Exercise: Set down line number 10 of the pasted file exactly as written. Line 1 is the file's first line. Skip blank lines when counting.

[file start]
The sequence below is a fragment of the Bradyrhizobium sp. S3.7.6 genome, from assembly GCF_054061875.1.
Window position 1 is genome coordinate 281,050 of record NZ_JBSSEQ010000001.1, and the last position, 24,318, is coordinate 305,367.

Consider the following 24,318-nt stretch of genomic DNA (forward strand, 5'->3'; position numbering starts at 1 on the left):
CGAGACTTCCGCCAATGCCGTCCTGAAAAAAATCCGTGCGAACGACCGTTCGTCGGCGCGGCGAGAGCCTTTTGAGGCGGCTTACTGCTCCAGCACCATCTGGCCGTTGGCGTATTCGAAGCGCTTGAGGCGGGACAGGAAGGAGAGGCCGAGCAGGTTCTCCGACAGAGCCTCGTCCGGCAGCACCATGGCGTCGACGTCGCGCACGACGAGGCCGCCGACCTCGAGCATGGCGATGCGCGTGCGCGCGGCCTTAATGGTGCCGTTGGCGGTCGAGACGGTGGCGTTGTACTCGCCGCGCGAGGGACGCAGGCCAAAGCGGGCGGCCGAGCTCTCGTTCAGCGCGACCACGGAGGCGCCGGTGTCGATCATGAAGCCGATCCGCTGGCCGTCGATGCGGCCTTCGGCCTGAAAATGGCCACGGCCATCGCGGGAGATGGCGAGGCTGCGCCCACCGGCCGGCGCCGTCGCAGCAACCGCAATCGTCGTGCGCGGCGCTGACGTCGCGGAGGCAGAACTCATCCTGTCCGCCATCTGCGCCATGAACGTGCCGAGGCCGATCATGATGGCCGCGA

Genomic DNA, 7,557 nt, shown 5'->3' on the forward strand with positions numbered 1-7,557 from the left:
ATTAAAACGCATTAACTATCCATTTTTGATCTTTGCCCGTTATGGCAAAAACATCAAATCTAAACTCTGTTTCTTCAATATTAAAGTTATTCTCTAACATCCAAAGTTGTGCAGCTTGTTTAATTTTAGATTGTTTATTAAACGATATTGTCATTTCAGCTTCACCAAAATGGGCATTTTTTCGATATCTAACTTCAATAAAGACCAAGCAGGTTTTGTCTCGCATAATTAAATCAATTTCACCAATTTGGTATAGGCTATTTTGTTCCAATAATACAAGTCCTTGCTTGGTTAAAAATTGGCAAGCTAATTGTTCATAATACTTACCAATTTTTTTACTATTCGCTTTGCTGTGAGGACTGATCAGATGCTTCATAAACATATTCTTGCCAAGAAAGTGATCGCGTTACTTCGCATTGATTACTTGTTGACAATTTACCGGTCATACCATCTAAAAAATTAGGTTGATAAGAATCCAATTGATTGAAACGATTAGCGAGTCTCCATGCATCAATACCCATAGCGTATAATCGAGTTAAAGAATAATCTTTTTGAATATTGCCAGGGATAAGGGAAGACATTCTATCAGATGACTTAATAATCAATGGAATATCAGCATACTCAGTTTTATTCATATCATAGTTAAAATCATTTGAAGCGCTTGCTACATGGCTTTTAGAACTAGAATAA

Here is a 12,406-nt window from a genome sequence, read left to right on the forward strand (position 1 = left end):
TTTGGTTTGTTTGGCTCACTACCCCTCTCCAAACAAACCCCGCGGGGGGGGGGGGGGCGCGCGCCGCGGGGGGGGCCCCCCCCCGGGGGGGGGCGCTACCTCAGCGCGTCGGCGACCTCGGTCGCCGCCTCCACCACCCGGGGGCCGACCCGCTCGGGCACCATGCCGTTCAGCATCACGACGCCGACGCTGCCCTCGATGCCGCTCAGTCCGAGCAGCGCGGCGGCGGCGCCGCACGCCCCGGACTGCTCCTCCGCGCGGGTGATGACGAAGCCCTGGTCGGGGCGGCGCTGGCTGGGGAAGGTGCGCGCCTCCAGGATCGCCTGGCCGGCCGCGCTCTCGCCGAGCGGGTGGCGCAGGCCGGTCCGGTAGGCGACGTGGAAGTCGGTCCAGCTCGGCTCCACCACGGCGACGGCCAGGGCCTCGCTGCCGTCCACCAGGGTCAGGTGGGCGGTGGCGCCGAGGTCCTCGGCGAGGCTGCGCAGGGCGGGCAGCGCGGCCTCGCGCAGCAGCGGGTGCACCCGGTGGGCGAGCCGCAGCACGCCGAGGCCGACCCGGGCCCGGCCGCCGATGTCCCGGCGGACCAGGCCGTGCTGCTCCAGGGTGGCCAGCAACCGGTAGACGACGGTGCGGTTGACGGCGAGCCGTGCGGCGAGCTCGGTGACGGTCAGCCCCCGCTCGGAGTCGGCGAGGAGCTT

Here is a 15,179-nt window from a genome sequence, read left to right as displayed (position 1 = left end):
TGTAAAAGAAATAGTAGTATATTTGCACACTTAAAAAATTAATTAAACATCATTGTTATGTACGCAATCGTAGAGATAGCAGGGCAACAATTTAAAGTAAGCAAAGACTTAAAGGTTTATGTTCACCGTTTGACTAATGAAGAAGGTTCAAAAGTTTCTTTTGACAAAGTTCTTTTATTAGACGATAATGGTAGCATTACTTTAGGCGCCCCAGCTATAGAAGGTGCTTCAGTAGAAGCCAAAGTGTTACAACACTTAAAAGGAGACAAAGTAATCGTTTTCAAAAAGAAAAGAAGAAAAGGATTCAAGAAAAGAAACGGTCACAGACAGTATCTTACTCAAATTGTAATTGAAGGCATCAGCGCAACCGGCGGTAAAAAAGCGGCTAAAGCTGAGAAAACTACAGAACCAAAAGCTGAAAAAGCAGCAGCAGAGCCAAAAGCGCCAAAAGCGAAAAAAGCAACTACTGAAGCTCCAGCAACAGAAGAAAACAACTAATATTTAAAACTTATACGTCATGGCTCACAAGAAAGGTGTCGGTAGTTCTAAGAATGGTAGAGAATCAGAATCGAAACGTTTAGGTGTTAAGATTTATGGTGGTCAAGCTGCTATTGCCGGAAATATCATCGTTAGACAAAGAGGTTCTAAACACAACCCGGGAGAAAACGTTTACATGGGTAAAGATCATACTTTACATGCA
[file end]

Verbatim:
TGTAAAAGAAATAGTAGTATATTTGCACACTTAAAAAATTAATTAAACATCATTGTTATGTACGCAATCGTAGAGATAGCAGGGCAACAATTTAAAGTAAGCAAAGACTTAAAGGTTTATGTTCACCGTTTGACTAATGAAGAAGGTTCAAAAGTTTCTTTTGACAAAGTTCTTTTATTAGACGATAATGGTAGCATTACTTTAGGCGCCCCAGCTATAGAAGGTGCTTCAGTAGAAGCCAAAGTGTTACAACACTTAAAAGGAGACAAAGTAATCGTTTTCAAAAAGAAAAGAAGAAAAGGATTCAAGAAAAGAAACGGTCACAGACAGTATCTTACTCAAATTGTAATTGAAGGCATCAGCGCAACCGGCGGTAAAAAAGCGGCTAAAGCTGAGAAAACTACAGAACCAAAAGCTGAAAAAGCAGCAGCAGAGCCAAAAGCGCCAAAAGCGAAAAAAGCAACTACTGAAGCTCCAGCAACAGAAGAAAACAACTAATATTTAAAACTTATACGTCATGGCTCACAAGAAAGGTGTCGGTAGTTCTAAGAATGGTAGAGAATCAGAATCGAAACGTTTAGGTGTTAAGATTTATGGTGGTCAAGCTGCTATTGCCGGAAATATCATCGTTAGACAAAGAGGTTCTAAACACAACCCGGGAGAAAACGTTTACATGGGTAAAGATCATACTTTACATGCA